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ECU Student Abi Taylor Brightens Boarded-Up Gastown With COVID-19 Murals

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By Perrin Grauer | filed in Art, Students, Public Art

Posted on April 07, 2020 | Updated April 08, 2020, 10:10AM

The artist and third-year visual arts student recently grabbed media attention for her public portrait of BC's top doctor, Bonnie Henry.

Third-year ECU Visual Arts student Abi Taylor was putting the finishing touches on her second pandemic-related mural on Tuesday morning, when she took a moment to speak about how she got involved with the project and what it means to her.

Her first mural — a portrait of provincial health officer Bonnie Henry, painted on the boarded-up windows of Kimprints in Vancouver’s Gastown neighbourhood — drew media attention for its implicit message of hope and appreciation during the COVID-19 health crisis.

Her second painting reads “Together Let’s Stay Apart … Introvert Season,” and features stylized images of hands, a human body and a flattening curve, all against a brilliant yellow background.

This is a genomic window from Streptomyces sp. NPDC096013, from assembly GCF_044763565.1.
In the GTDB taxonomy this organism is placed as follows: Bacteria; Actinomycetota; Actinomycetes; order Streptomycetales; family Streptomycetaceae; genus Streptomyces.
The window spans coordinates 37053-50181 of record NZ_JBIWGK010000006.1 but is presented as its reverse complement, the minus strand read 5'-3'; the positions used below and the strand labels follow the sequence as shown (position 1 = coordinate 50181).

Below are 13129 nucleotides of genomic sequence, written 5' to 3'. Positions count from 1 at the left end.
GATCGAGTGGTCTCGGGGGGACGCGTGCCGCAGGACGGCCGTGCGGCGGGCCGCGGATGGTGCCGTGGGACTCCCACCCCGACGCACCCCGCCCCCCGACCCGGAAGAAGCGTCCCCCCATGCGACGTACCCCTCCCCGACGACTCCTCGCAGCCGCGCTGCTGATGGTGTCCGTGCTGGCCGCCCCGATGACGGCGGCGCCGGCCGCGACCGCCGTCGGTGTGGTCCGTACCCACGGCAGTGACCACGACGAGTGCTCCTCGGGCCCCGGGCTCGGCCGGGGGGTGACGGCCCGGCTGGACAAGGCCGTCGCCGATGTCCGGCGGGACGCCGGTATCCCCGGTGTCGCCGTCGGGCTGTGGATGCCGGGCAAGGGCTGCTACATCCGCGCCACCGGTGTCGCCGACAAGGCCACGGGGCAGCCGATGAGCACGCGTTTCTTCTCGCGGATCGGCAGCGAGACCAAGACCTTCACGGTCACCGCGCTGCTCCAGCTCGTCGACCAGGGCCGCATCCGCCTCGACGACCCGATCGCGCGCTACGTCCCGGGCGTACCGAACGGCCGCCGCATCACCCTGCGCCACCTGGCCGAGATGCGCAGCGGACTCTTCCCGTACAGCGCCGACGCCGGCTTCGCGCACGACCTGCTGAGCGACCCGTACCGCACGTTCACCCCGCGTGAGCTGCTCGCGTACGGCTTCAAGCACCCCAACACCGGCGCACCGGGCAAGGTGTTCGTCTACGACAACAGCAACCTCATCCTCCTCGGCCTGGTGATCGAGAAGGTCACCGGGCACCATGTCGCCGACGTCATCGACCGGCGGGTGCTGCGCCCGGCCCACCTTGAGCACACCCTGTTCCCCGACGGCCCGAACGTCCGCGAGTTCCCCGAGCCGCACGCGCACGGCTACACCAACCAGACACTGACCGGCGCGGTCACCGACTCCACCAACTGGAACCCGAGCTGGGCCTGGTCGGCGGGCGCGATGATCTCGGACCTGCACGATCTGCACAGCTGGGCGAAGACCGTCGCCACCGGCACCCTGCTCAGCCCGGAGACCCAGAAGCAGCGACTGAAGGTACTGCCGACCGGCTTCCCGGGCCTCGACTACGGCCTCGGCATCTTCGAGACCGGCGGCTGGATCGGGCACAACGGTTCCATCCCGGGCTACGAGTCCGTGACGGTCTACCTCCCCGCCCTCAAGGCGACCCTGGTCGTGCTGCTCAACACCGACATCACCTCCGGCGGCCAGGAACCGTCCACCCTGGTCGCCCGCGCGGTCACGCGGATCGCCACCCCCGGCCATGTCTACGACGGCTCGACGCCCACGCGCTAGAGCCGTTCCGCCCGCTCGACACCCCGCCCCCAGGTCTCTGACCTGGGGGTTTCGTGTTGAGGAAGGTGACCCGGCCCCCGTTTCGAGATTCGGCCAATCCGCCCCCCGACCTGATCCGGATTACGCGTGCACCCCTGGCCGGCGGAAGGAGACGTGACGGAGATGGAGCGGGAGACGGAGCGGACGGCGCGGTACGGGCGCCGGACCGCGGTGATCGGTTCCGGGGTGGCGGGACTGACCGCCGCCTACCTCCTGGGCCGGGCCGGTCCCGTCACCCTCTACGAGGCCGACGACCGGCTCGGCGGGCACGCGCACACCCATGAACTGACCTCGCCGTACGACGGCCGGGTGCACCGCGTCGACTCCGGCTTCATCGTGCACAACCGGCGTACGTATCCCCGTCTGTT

“I briefly talked to the owner of this store about this mural,” Abi says, wearing a mask and gloves on the brick sidewalk of Abbott Street in Gastown. “She seemed really excited. She seemed really happy to brighten up this zone a bit.”

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Her mother, Teri, was on hand to act as an assistant, stabilizing the ladder and fielding the questions of curious passersby while Abi stood perched high above the street.

Abi says she was first approached to paint Bonnie Henry by a friend who’d been hired to paint a portrait of Canada’s chief public health officer, Theresa Tam. Although Abi typically focuses on drawing and illustration, she says she was excited for the challenge.

The Gastown Business Improvement Society caught wind of the initiative, and asked if Abi would paint another piece on a nearby eyewear store — also boarded up due to the pandemic. This time, she was allowed to paint any subject related to the health crisis, so long as it had a “hopeful message.”

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“I’m talking about being an introvert, and how it’s kind of a time to stay inside and spend time with yourself and work on your art,” she says. “That’s what this means to me. Self-care, and then also time to work on intricate projects, reading books, drawing.”

She notes that the opportunity to bring art to a streetscape that’s been dramatically altered by COVID-19 has been something of a blessing for her practice — despite the anxieties and stress that have been impacting the rest of her and her loved ones’ lives.

But she’ll likely put a lid on it for a little while after her current work is finished, she adds.

“I think I’m going to take a bit of a break from murals,” she says. “Just the exposure downtown, it’s a bit hypocritical, painting this message but then going outside. So I think I’m just going to be an introvert for a bit.”

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